What It's Like To Finally Cut Out All The F*ckboys From Your Life

by Sheena Sharma
Treasures & Travels

You guys, I got a head start on my spring cleaning for this year. And boy, does it feel great to have that load off my back.

No, I'm not talking about ruffling through my closet and chucking last season's culottes. I'm talking about chucking last season's men. I'm talking about finally being single.

These past couple of years, I've let some stray f*ckboys linger in my life a little too long. There was my emotionally closed-off ex, whom I wanted to crack so badly that I chose to stay in touch with him for a few years too many. There was my f*ck buddy, whom I intended to keep around as long as a one-night stand. Only that one-night stand turned into a year-long thing, for lack of a better word.

F*ckboys followed me through my twenties, where they simmered on the back burner and remained readily available for my convenience. Having them was handy. It's not like I reached for them every time I felt a sting of loneliness, but it was nice to know that at any moment, I could.

And, OK, maybe I still had feelings for, er, both of them. Maybe I believed I'd be the one to change them.

But I ended it with both of them. It was a f*ckboy spring cleaning: a complete trimming of the f*ckboy fat from my life, if you will. And for the first time in nearly four years, I'm 100% single.

There's no one on tap. No ex to run back to, no f*ck buddy to f*ck, no boy from the past to rekindle flames with. It's just me, myself and I. And friends, I've never felt more clear-headed.

Blank slates are scary. They lead to change and unpredictability, which is inherently terrifying, because as potentially flawed as the familiar may be, it's still comforting. Keeping unfulfilling f*ckboys on tap is like keeping a half-filled bottle of red wine that you opened weeks ago because seeing it reminds you of how great it tasted when you first opened it. But oddly enough, I don't miss the familiarity. I feel free and light.

Cutting them out was really hard for me. The truth is, as unsatisfied as I was, I was afraid to let go of them because they were safety nets. They weren't exactly the most reliable safety nets, but they still caught me when I fell. After a long, hard day, I'd often come home and feel emotionally drained, which was the perfect excuse to text one of my f*ckboys. In times like that, I needed that slight, momentary consolation that only a f*ckboy can give you. And that one stupid text from someone who hardly mattered is what made me smile after trudging through the day.

What did that say about where my priorities lie? What did that say about who was deserving of my time? Hell, what did that say about me?

I was lonely. And I was afraid letting my bang buddy go would make me even lonelier, but I had it all wrong. I was loneliest when I was with him.

Neither of the back-up boys were in love with me, but I thought being half-loved from each of them would make me feel loved completely. It didn't. And now, there's no one to answer my 2 am drunken, vulnerable messages: the “What are you doing?” and “Come over” texts. There's no one to indulge my horniness, no more half-assed hump sessions with a guy who'd rather use me for my vagina than get to know my heart.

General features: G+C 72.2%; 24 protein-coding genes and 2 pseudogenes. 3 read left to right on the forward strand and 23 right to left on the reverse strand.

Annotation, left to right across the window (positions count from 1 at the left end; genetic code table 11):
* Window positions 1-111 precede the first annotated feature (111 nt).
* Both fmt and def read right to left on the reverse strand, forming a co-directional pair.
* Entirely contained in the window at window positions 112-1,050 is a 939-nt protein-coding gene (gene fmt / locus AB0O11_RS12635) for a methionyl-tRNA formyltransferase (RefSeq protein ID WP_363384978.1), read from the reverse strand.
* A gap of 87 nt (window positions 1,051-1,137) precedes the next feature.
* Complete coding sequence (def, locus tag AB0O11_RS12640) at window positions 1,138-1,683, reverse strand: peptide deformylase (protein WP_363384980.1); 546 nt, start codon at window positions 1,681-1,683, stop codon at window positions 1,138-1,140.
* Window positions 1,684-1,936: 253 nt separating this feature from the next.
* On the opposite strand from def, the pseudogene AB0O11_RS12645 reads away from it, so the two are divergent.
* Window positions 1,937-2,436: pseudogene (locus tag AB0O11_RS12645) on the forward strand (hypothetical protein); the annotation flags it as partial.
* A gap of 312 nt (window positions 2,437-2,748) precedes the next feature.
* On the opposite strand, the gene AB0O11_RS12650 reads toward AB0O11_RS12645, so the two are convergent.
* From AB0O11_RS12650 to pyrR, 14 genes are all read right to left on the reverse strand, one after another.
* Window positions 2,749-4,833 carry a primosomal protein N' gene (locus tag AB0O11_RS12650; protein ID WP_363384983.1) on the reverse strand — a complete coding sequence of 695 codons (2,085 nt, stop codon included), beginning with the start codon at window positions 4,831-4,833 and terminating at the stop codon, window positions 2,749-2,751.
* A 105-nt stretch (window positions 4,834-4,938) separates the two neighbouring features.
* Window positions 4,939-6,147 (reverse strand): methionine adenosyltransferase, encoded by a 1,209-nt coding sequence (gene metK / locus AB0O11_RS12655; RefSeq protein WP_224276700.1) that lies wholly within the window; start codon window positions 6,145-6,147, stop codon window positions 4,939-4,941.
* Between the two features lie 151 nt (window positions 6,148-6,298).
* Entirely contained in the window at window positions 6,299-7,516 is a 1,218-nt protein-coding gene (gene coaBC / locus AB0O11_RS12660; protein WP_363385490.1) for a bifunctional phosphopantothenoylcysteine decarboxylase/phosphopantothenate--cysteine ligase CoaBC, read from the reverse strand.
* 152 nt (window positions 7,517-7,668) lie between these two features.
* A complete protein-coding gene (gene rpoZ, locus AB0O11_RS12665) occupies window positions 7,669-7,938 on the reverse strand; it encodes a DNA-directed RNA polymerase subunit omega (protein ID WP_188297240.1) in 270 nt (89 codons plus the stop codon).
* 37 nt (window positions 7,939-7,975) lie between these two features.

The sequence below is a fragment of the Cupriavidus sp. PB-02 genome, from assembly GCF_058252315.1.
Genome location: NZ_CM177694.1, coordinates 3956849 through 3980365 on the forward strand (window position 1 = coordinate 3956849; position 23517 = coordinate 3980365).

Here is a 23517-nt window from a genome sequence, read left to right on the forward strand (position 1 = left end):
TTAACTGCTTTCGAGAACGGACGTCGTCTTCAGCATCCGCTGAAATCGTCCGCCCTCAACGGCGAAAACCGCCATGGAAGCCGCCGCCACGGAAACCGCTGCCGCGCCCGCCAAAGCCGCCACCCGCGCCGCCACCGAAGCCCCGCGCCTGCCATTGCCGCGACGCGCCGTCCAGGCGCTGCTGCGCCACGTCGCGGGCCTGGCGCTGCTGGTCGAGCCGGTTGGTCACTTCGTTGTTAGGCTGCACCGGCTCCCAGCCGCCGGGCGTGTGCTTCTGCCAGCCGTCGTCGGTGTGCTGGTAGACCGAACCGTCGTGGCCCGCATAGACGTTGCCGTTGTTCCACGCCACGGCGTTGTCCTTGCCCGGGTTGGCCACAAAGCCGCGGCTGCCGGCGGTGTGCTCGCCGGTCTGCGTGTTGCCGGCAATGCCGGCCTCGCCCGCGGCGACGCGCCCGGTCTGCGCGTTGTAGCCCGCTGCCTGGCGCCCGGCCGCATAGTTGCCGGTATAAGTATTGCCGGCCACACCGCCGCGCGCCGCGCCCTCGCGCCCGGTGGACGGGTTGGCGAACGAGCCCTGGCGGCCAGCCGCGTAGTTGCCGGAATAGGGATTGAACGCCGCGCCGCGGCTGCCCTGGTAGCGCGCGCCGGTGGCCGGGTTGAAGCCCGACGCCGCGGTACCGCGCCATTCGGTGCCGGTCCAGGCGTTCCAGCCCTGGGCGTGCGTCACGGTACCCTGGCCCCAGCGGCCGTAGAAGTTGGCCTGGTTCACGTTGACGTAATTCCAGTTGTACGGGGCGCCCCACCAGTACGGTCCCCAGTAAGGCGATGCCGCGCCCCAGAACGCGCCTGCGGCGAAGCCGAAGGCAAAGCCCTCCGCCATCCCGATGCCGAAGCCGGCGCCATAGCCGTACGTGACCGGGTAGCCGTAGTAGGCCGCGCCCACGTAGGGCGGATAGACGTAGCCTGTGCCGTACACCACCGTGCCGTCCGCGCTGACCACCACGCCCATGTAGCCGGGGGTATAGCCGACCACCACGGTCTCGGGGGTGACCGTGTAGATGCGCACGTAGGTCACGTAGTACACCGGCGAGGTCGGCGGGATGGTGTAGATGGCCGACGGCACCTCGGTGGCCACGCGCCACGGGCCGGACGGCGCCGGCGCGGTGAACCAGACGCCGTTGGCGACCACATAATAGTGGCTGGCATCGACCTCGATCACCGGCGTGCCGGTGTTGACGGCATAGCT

I'd put off cutting them out for so long because I thought it'd feel like cutting out caffeine, or alcohol, or nicotine. But I've surprised myself with just how OK I feel without them.

So here's hoping I give out a new kind of energy -- not necessarily a better one, just a different one. One that doesn't scream “You're cool and all, but I'm emotionally unavailable" to all the men I meet.

I can no longer compare the guy I'm planning to meet at the bar to the guy who's been waiting for me in my bed. From now on, I'll be giving all the men I meet an honest chance at love, something I should have been doing all along. Sometimes, it takes juggling a few different men who are wrong for you to realize that dropping them all at once is the only way to find one who's right for you.

These days, I feel clean. Awakened. Ready to take on what life has in store for me. My weekends will no longer be spent cooped up in my bedroom, in a dead-end relationship with a noncommittal guy. I guess I underestimated my own strength, and for that, I'm issuing a formal apology to myself.

Sheena, I'm sorry. You deserved better. You finally recognized that you did, and I'm proud of you for making the appropriate changes. You'll no longer find happiness in the wrong places, and you'll spend your precious time on the things that have value. Spaces the f*ckboys filled are now free to be filled by yoga classes, making new friends (and catching up with old ones), and -- perhaps the most daunting one of them all -- time spent with myself, which shouldn't be too painful. I'm kind of a good time.

This weekend, I'm going on my first-ever blind date. A friend of a friend has a friend for me, who's supposedly cute, straight and single. I'm excited. The thing is, I can't remember the last time I was actually looking forward to a date; meeting someone new and get to know that person seemed so … tedious. Now, it's thrilling.

The other day, a friend gave me some pretty poignant advice. “Choosing everything,” he said, “is choosing nothing.” He was right. F*cking around with f*ckboys only stifled one person: me. It's time to finally, really be alone. Besides, good relationships find you when you're by yourself -- or so I've heard.

I'd like to think that the universe is forgiving. That it'll recognize my good deeds and give back because I've finally released my demons. Inner peace is eminent. Good karma awaits me.

And true love is JUST around the corner.